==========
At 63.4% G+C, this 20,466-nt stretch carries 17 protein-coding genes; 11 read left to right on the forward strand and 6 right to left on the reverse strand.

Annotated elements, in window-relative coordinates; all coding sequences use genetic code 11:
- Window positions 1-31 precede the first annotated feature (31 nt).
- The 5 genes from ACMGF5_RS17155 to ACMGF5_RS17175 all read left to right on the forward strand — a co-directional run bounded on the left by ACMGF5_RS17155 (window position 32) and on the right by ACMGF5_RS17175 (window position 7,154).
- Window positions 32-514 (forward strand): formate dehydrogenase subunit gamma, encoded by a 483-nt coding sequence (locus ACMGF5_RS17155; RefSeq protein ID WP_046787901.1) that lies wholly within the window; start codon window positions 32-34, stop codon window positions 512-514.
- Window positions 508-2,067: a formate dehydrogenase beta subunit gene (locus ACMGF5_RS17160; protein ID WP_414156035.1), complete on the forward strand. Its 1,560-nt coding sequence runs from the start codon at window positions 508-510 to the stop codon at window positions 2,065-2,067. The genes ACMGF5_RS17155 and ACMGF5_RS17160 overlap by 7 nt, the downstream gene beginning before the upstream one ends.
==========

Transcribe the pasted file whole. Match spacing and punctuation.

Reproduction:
At 63.4% G+C, this 20,466-nt stretch carries 17 protein-coding genes; 11 read left to right on the forward strand and 6 right to left on the reverse strand.

Annotated elements, in window-relative coordinates; all coding sequences use genetic code 11:
- Window positions 1-31 precede the first annotated feature (31 nt).
- The 5 genes from ACMGF5_RS17155 to ACMGF5_RS17175 all read left to right on the forward strand — a co-directional run bounded on the left by ACMGF5_RS17155 (window position 32) and on the right by ACMGF5_RS17175 (window position 7,154).
- Window positions 32-514 (forward strand): formate dehydrogenase subunit gamma, encoded by a 483-nt coding sequence (locus ACMGF5_RS17155; RefSeq protein ID WP_046787901.1) that lies wholly within the window; start codon window positions 32-34, stop codon window positions 512-514.
- Window positions 508-2,067: a formate dehydrogenase beta subunit gene (locus ACMGF5_RS17160; protein ID WP_414156035.1), complete on the forward strand. Its 1,560-nt coding sequence runs from the start codon at window positions 508-510 to the stop codon at window positions 2,065-2,067. The genes ACMGF5_RS17155 and ACMGF5_RS17160 overlap by 7 nt, the downstream gene beginning before the upstream one ends.